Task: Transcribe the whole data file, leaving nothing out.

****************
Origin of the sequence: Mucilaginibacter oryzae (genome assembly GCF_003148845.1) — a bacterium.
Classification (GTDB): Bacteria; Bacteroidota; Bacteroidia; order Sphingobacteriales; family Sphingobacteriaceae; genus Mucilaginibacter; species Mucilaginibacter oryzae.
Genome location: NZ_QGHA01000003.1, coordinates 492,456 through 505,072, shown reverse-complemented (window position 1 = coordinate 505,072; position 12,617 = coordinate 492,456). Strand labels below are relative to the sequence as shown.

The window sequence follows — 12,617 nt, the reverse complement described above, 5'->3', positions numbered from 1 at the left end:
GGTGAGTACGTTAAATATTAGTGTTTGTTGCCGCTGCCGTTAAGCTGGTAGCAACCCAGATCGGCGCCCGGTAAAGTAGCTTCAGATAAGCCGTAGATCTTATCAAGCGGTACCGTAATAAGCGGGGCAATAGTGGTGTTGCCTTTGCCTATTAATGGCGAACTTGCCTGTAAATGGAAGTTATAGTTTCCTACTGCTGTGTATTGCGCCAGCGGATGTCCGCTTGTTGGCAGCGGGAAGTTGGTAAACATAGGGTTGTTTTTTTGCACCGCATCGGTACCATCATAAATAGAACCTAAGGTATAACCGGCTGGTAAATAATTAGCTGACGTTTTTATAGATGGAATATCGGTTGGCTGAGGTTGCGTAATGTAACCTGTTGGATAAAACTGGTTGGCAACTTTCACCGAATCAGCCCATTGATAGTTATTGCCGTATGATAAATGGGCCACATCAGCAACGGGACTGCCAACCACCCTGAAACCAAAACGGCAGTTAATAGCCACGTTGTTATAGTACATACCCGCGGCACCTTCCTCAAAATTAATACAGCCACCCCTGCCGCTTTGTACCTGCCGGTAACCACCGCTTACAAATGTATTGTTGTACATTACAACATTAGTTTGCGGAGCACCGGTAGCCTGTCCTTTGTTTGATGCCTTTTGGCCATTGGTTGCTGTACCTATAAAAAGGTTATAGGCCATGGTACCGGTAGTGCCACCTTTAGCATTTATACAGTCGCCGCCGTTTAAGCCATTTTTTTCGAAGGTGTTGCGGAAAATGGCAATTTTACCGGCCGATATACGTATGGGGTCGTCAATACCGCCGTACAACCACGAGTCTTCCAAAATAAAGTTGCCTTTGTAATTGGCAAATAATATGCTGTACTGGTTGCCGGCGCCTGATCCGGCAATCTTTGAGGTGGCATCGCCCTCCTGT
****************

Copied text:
Origin of the sequence: Mucilaginibacter oryzae (genome assembly GCF_003148845.1) — a bacterium.
Classification (GTDB): Bacteria; Bacteroidota; Bacteroidia; order Sphingobacteriales; family Sphingobacteriaceae; genus Mucilaginibacter; species Mucilaginibacter oryzae.
Genome location: NZ_QGHA01000003.1, coordinates 492,456 through 505,072, shown reverse-complemented (window position 1 = coordinate 505,072; position 12,617 = coordinate 492,456). Strand labels below are relative to the sequence as shown.

The window sequence follows — 12,617 nt, the reverse complement described above, 5'->3', positions numbered from 1 at the left end:
GGTGAGTACGTTAAATATTAGTGTTTGTTGCCGCTGCCGTTAAGCTGGTAGCAACCCAGATCGGCGCCCGGTAAAGTAGCTTCAGATAAGCCGTAGATCTTATCAAGCGGTACCGTAATAAGCGGGGCAATAGTGGTGTTGCCTTTGCCTATTAATGGCGAACTTGCCTGTAAATGGAAGTTATAGTTTCCTACTGCTGTGTATTGCGCCAGCGGATGTCCGCTTGTTGGCAGCGGGAAGTTGGTAAACATAGGGTTGTTTTTTTGCACCGCATCGGTACCATCATAAATAGAACCTAAGGTATAACCGGCTGGTAAATAATTAGCTGACGTTTTTATAGATGGAATATCGGTTGGCTGAGGTTGCGTAATGTAACCTGTTGGATAAAACTGGTTGGCAACTTTCACCGAATCAGCCCATTGATAGTTATTGCCGTATGATAAATGGGCCACATCAGCAACGGGACTGCCAACCACCCTGAAACCAAAACGGCAGTTAATAGCCACGTTGTTATAGTACATACCCGCGGCACCTTCCTCAAAATTAATACAGCCACCCCTGCCGCTTTGTACCTGCCGGTAACCACCGCTTACAAATGTATTGTTGTACATTACAACATTAGTTTGCGGAGCACCGGTAGCCTGTCCTTTGTTTGATGCCTTTTGGCCATTGGTTGCTGTACCTATAAAAAGGTTATAGGCCATGGTACCGGTAGTGCCACCTTTAGCATTTATACAGTCGCCGCCGTTTAAGCCATTTTTTTCGAAGGTGTTGCGGAAAATGGCAATTTTACCGGCCGATATACGTATGGGGTCGTCAATACCGCCGTACAACCACGAGTCTTCCAAAATAAAGTTGCCTTTGTAATTGGCAAATAATATGCTGTACTGGTTGCCGGCGCCTGATCCGGCAATCTTTGAGGTGGCATCGCCCTCCTGT